A group notorious for tunneling into websites has accessed the government's TN.gov site, accessing the personal records of hundreds of Tennesseans.
The hacking group known as "Anonymous" said they are retaliating against a new state law that would make it a crime in Tennessee to post pictures online that would cause someone emotional distress.
State Sen. Bill Ketron (R) Murfreesboro, who sponsored the original bill, said the goal behind the legislation is to stop cyber bullying on social media sites like Twitter and Facebook.
"I was quite surprised that someone would want to attack us for something we were actually trying to do that might possibly save a child's life with a bill we had on cyber bullying, that was the true intent, not to take away any freedom of speech like the ACLU is alleging."
Legal experts have also taken issue with the law calling it unconstitutional. As stated in their video statement, "Anonymous" agrees.
"This is clearly a bold attempt to crush our freedom of speech," the group says in an online video.
According to their website, "Anonymous" took action in response to the new law by hacking into TV.gov and releasing a file that included hundreds of names and addresses that were found on the government website.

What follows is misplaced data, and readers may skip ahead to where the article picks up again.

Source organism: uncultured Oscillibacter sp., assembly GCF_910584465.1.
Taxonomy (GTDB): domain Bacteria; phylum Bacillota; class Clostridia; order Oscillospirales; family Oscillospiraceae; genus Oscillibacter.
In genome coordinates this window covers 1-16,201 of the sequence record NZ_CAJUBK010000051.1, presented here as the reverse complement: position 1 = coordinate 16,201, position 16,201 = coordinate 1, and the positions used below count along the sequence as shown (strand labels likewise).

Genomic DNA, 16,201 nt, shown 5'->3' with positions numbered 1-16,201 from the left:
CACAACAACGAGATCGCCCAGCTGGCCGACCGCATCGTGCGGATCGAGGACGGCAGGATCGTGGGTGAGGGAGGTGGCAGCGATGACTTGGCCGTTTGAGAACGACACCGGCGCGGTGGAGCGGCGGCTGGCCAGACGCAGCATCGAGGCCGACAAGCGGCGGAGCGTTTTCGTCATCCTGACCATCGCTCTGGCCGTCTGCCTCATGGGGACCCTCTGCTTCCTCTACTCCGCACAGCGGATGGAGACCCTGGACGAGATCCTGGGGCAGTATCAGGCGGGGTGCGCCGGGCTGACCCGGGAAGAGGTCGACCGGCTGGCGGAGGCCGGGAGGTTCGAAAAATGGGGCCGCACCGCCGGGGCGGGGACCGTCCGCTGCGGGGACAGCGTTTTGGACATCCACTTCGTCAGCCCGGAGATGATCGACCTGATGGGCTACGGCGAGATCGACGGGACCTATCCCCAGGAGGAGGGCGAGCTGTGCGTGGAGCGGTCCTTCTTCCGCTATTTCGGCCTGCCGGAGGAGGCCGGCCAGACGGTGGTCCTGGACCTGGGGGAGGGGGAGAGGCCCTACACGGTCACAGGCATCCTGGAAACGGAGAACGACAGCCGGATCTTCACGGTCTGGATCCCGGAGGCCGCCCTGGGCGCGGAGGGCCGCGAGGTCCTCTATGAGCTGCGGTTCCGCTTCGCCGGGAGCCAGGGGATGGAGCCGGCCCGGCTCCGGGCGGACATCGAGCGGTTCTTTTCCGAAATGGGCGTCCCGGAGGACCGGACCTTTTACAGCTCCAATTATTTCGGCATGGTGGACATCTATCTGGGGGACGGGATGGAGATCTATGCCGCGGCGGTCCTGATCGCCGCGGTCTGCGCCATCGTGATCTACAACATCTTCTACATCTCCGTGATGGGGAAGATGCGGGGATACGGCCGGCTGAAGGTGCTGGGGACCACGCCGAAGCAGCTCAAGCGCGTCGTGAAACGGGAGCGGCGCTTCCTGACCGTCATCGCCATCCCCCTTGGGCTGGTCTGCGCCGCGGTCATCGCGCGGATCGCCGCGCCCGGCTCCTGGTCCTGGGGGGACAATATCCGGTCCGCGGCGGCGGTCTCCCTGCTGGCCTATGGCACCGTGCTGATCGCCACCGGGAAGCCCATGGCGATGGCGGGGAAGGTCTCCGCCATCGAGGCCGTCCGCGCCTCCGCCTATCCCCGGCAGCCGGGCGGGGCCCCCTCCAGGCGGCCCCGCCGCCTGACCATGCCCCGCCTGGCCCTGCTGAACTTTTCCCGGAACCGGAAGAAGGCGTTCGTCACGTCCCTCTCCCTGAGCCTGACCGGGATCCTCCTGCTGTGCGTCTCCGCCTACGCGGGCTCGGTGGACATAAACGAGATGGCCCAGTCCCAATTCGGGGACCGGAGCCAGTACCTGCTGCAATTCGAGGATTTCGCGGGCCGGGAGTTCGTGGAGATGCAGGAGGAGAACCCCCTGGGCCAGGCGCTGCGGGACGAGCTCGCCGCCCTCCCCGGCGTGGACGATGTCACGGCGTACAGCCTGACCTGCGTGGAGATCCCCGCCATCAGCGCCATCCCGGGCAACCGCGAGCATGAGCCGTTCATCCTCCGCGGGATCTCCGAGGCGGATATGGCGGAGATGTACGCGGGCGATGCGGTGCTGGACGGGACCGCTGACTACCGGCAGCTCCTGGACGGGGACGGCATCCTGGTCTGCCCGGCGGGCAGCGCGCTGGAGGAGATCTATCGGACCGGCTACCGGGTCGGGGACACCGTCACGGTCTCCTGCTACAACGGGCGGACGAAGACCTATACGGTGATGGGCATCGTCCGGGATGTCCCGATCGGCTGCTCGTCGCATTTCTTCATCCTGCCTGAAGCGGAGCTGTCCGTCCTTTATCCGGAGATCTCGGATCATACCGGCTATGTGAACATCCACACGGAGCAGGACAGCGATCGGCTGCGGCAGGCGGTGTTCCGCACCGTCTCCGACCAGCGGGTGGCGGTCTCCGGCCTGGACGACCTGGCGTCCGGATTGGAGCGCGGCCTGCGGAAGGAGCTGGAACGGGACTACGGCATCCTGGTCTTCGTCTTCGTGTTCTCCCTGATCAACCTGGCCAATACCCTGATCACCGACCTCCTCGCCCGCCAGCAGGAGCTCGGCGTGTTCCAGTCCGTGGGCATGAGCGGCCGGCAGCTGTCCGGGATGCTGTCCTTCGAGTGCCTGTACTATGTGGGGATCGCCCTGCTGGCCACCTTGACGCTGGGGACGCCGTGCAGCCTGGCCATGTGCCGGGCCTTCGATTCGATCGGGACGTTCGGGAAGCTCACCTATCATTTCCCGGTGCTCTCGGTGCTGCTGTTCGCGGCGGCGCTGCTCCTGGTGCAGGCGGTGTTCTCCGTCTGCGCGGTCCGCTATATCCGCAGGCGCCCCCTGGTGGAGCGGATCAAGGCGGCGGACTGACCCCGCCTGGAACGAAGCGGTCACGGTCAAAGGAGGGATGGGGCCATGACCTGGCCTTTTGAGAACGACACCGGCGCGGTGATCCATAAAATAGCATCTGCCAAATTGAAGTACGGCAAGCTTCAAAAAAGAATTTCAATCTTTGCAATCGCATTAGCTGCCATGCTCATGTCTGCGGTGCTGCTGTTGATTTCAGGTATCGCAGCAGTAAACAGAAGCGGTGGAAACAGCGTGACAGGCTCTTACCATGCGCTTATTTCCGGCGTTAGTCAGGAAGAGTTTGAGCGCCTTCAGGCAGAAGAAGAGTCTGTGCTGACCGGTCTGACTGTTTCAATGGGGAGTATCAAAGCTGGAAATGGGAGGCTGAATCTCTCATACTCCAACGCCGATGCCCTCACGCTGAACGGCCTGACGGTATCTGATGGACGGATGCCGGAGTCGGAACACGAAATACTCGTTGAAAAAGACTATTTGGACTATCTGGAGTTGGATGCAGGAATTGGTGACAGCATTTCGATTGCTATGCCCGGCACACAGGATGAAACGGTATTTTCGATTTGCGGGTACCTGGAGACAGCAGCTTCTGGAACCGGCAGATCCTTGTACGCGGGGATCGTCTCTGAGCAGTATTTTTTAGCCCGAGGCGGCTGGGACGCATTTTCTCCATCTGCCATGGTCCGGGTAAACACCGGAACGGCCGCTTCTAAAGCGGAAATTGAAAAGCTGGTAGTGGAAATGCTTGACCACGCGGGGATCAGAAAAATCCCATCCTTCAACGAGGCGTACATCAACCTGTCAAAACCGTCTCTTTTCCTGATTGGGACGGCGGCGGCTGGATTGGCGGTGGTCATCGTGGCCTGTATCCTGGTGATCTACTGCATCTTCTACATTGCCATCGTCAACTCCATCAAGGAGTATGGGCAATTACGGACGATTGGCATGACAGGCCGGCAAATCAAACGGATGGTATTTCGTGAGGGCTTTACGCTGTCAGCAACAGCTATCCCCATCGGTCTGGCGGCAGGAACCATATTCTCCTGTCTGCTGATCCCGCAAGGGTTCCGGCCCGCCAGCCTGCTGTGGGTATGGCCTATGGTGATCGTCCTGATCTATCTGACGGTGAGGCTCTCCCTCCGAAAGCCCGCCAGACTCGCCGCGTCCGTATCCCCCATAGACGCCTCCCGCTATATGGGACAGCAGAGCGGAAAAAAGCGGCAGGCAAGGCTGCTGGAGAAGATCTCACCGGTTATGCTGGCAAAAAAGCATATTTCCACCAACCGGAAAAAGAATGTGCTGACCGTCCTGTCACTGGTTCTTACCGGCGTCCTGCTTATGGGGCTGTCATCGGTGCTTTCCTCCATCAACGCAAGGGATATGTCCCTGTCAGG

Ketron said he has his own message for the hackers.
"I would tell them to find a job and be productive and help us, not try to tear us down," said Ketron.
Before the video message from "Anonymous," Ketron had asked for an opinion from the attorney general on Tennessee's new law to see if it violates any constitutional rights. That opinion is not back yet.
However, Ketron said if changes need to be made, he will be willing to do that when lawmakers return to session in January.
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